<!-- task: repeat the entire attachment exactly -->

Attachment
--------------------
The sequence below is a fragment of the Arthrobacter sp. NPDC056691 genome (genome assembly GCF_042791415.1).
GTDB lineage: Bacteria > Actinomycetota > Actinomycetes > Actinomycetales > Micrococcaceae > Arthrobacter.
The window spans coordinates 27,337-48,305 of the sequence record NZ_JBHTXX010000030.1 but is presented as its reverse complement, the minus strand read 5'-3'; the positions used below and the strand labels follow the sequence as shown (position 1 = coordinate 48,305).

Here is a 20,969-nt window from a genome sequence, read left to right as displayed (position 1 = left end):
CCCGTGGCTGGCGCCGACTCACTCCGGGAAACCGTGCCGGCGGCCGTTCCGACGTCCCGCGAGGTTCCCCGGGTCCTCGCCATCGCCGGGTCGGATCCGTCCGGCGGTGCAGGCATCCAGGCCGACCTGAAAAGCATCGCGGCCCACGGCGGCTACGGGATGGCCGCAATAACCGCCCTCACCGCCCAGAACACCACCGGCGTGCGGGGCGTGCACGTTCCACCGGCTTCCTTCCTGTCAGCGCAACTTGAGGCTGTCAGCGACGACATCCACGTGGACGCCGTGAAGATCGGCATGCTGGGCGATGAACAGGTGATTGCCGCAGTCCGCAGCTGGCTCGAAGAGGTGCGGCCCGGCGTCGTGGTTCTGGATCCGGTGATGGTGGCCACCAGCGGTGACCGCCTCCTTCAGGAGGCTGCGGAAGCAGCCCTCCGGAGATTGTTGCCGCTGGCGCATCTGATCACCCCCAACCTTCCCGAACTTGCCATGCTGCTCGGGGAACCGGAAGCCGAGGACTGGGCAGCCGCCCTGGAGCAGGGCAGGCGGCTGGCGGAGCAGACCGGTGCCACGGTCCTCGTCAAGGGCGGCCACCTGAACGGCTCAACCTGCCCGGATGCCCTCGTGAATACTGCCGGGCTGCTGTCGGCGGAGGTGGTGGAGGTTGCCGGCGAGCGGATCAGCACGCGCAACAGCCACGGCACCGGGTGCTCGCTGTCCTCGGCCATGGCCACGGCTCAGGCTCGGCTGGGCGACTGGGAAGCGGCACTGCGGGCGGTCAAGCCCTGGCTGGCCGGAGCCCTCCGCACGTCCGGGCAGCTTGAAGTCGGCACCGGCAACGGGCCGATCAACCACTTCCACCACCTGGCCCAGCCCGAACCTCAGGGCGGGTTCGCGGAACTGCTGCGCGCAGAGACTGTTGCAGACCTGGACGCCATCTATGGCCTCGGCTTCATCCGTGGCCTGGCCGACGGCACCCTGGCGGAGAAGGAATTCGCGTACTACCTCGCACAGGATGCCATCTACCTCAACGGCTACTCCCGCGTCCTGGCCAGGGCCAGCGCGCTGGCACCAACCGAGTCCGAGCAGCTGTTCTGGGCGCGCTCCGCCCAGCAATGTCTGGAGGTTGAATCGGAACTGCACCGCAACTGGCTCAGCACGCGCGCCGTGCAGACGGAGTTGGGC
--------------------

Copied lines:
The sequence below is a fragment of the Arthrobacter sp. NPDC056691 genome (genome assembly GCF_042791415.1).
GTDB lineage: Bacteria > Actinomycetota > Actinomycetes > Actinomycetales > Micrococcaceae > Arthrobacter.
The window spans coordinates 27,337-48,305 of the sequence record NZ_JBHTXX010000030.1 but is presented as its reverse complement, the minus strand read 5'-3'; the positions used below and the strand labels follow the sequence as shown (position 1 = coordinate 48,305).

Here is a 20,969-nt window from a genome sequence, read left to right as displayed (position 1 = left end):
CCCGTGGCTGGCGCCGACTCACTCCGGGAAACCGTGCCGGCGGCCGTTCCGACGTCCCGCGAGGTTCCCCGGGTCCTCGCCATCGCCGGGTCGGATCCGTCCGGCGGTGCAGGCATCCAGGCCGACCTGAAAAGCATCGCGGCCCACGGCGGCTACGGGATGGCCGCAATAACCGCCCTCACCGCCCAGAACACCACCGGCGTGCGGGGCGTGCACGTTCCACCGGCTTCCTTCCTGTCAGCGCAACTTGAGGCTGTCAGCGACGACATCCACGTGGACGCCGTGAAGATCGGCATGCTGGGCGATGAACAGGTGATTGCCGCAGTCCGCAGCTGGCTCGAAGAGGTGCGGCCCGGCGTCGTGGTTCTGGATCCGGTGATGGTGGCCACCAGCGGTGACCGCCTCCTTCAGGAGGCTGCGGAAGCAGCCCTCCGGAGATTGTTGCCGCTGGCGCATCTGATCACCCCCAACCTTCCCGAACTTGCCATGCTGCTCGGGGAACCGGAAGCCGAGGACTGGGCAGCCGCCCTGGAGCAGGGCAGGCGGCTGGCGGAGCAGACCGGTGCCACGGTCCTCGTCAAGGGCGGCCACCTGAACGGCTCAACCTGCCCGGATGCCCTCGTGAATACTGCCGGGCTGCTGTCGGCGGAGGTGGTGGAGGTTGCCGGCGAGCGGATCAGCACGCGCAACAGCCACGGCACCGGGTGCTCGCTGTCCTCGGCCATGGCCACGGCTCAGGCTCGGCTGGGCGACTGGGAAGCGGCACTGCGGGCGGTCAAGCCCTGGCTGGCCGGAGCCCTCCGCACGTCCGGGCAGCTTGAAGTCGGCACCGGCAACGGGCCGATCAACCACTTCCACCACCTGGCCCAGCCCGAACCTCAGGGCGGGTTCGCGGAACTGCTGCGCGCAGAGACTGTTGCAGACCTGGACGCCATCTATGGCCTCGGCTTCATCCGTGGCCTGGCCGACGGCACCCTGGCGGAGAAGGAATTCGCGTACTACCTCGCACAGGATGCCATCTACCTCAACGGCTACTCCCGCGTCCTGGCCAGGGCCAGCGCGCTGGCACCAACCGAGTCCGAGCAGCTGTTCTGGGCGCGCTCCGCCCAGCAATGTCTGGAGGTTGAATCGGAACTGCACCGCAACTGGCTCAGCACGCGCGCCGTGCAGACGGAGTTGGGC